What challenges does this pose for Mitt Romney? First, he will have to break through some of the traditional barriers posed to any and all Republican candidates. While Republicans have been making steady progress in attracting Hispanic voters, Obama's unilateral (and unconstitutional) amnesty proposal has had real and measurable effects on voting preferences, essentially shoring up that part of his bloc. Given Black misconceptions about Mormonism, Romney will have a difficult time winning over that group. Gays are virtually a lost cause. This leaves former Obama voters in the Asian, Jewish, and White categories.
There is a marked disillusionment with Obama in these groups. Simply from my wife's conversations with her side of the family, uniformly liberal in political orientation, nobody is happy with Obama's performance. They either wanted more socialism or less, more jobs, faster withdrawal from foreign entanglements, and other promises kept which were not. These are the voters who will enable Romney to win in November. This is Obama's Achilles' heel. He has lost the support of White, middle class America. This group, counting only registered Democrats, accounts for twenty-three of his forty-seven percent voting bloc. If they fail to vote, or switch to vote for a Republican who is at least perceived as being fairly moderate, Obama will lose. The excitement over having the first Black president elected has ebbed. Mission accomplished! Voters are now beginning to judge him by his performance, which has been extremely poor.
I think Romney will handily win this election. To enable this, Republicans will have to be extra vigilant about voter fraud, especially with regard to non-citizens voting. The illegal immigrants (and even legal immigrants who are not citizens) cannot legally vote and should be prevented from doing so, yet there have been many instances in which voting by non-citizens has been documented, even in very close elections. If the Republican party can control this factor, Obama's pandering to illegal immigrants will lose much of its benefit and become, in fact, a disadvantage with the vast majority of voters who are against amnesty.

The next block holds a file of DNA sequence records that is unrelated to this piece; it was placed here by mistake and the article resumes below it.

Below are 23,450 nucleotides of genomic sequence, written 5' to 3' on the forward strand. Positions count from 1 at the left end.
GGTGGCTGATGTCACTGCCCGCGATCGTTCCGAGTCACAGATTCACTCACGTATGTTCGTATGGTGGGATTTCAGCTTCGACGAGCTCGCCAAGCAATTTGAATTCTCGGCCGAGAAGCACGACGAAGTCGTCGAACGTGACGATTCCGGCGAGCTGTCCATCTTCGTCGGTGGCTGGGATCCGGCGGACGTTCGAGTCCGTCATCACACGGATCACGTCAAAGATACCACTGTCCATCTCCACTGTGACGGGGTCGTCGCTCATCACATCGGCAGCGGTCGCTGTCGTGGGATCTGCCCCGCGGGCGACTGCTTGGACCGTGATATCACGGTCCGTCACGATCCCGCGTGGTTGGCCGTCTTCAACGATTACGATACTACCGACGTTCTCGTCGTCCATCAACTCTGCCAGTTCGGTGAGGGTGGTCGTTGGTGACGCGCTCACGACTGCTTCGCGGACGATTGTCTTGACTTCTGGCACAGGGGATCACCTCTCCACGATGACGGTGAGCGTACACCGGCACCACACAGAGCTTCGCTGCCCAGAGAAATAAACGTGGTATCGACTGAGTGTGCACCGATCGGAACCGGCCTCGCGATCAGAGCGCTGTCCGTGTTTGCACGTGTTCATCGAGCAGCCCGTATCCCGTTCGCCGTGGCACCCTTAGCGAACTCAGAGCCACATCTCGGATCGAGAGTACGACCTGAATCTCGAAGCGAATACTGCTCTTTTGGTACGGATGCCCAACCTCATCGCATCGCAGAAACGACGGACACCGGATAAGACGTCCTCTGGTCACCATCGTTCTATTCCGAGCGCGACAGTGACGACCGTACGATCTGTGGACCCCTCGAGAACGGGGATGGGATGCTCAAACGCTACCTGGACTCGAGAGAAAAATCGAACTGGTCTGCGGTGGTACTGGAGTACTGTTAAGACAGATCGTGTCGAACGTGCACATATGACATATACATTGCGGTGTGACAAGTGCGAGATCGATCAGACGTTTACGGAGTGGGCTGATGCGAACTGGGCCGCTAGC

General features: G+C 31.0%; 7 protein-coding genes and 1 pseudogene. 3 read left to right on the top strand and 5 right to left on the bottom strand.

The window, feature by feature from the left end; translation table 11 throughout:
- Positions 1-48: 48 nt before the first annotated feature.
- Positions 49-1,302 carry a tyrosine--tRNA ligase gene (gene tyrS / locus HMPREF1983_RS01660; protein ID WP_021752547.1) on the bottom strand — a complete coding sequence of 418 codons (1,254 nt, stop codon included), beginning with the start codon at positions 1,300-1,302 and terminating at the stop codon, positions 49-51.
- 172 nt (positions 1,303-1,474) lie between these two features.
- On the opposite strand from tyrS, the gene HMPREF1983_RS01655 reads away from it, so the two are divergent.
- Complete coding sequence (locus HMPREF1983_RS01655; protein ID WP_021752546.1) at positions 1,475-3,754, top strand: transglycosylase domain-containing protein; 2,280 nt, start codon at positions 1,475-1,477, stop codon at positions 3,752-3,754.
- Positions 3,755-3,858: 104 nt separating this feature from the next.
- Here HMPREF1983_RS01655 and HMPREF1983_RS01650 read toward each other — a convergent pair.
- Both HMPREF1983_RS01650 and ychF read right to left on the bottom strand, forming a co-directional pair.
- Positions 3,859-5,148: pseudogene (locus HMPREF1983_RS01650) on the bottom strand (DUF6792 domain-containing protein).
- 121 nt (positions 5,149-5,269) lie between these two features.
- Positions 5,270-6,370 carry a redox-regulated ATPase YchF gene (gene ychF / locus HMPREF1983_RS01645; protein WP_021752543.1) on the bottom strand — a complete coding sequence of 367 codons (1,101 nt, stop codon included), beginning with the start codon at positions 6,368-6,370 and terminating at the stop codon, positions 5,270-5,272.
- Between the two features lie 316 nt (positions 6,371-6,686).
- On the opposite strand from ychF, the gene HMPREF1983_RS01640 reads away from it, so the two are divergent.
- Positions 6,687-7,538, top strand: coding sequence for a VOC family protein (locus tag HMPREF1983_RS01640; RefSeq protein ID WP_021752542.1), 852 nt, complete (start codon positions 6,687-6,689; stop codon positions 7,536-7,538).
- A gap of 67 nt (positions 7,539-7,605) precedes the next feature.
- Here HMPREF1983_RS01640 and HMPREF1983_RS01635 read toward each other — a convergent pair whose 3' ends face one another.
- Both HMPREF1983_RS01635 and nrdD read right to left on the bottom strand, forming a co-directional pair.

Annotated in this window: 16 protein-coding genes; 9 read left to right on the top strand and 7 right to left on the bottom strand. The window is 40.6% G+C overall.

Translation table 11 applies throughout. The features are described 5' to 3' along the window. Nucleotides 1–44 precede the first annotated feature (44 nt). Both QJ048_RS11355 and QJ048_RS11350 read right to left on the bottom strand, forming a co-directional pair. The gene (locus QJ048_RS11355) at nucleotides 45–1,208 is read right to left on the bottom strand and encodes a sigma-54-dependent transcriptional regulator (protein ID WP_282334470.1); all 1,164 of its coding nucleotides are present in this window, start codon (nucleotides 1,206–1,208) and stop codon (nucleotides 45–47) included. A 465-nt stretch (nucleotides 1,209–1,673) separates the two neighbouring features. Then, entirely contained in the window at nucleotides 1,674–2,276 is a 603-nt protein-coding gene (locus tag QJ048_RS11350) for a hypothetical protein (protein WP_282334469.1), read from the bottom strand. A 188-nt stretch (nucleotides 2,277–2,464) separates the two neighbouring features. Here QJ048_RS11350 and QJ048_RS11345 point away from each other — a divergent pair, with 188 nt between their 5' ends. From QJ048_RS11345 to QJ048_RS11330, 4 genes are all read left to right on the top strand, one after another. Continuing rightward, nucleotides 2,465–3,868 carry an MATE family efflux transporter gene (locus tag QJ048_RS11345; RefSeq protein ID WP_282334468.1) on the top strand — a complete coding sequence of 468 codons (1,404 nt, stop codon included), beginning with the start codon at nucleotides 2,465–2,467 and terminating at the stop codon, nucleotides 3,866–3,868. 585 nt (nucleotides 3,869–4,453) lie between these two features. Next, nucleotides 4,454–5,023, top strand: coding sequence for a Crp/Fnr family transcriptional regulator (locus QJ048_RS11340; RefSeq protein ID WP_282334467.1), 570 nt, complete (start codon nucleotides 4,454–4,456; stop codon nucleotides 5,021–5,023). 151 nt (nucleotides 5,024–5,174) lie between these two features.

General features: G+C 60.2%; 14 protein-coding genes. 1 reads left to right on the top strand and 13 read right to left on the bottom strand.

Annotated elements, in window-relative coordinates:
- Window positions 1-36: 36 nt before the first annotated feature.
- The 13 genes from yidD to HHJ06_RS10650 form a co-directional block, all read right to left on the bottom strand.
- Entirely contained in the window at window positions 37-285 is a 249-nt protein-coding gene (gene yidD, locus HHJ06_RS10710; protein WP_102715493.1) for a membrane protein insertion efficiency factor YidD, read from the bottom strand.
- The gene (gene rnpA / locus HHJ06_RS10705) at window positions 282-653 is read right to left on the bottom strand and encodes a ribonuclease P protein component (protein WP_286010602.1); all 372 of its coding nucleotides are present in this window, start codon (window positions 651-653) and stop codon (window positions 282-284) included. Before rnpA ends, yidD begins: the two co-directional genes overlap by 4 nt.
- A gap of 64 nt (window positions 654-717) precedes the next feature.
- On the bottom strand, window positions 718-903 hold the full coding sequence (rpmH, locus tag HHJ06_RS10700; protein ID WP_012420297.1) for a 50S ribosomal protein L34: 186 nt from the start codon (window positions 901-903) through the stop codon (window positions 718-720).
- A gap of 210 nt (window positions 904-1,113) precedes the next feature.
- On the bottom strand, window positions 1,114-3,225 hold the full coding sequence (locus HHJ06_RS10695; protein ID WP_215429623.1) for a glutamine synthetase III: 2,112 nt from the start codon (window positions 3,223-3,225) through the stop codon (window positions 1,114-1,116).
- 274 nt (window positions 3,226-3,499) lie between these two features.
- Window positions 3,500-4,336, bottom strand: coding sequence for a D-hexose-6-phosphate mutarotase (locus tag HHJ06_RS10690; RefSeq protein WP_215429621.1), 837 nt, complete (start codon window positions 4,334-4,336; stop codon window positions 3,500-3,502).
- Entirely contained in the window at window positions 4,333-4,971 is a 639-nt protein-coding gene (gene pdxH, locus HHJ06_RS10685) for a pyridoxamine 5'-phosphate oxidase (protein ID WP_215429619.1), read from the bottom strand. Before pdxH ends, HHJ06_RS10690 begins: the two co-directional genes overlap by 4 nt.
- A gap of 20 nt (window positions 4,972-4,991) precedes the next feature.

Republicans will likely show up in droves, increasing the traditional gulf between Republicans and Democrats who actually cast ballots on election day. Certainly many Democrats will also participate, but the advantage held by the historic quality of the last election will be greatly diminished. There is much stronger antipathy for Obama among voters than there is excitement for his candidacy.
Romney's task now is to speak aggressively for conservative principles, explain why and how his ideas will revitalize the economy, and attack the Obama record using facts and figures. Americans have become increasingly savvy about economics and how government policy affects such matters, especially those who vote. Talk radio has been a driving force behind this, even for liberals, who must now attempt to refute the arguments of their conservative peers. This means that the voting public will be able to follow detailed explanations of how and why Obama's policies have weakened the economy and why a conservative alternative would strengthen it. Romney is just the person to make that argument.
Obama will likely use ad hominem attacks against Romney's business acumen, attempting to use class envy and misinformation to turn a positive into a negative in the minds of voters. Facts and raw data, clearly presented, will overcome this. Paint Obama as he is, a narrow partisan who ignores reality and the nation's well-being in favor of his pet ideas, and Romney will win by a landslide.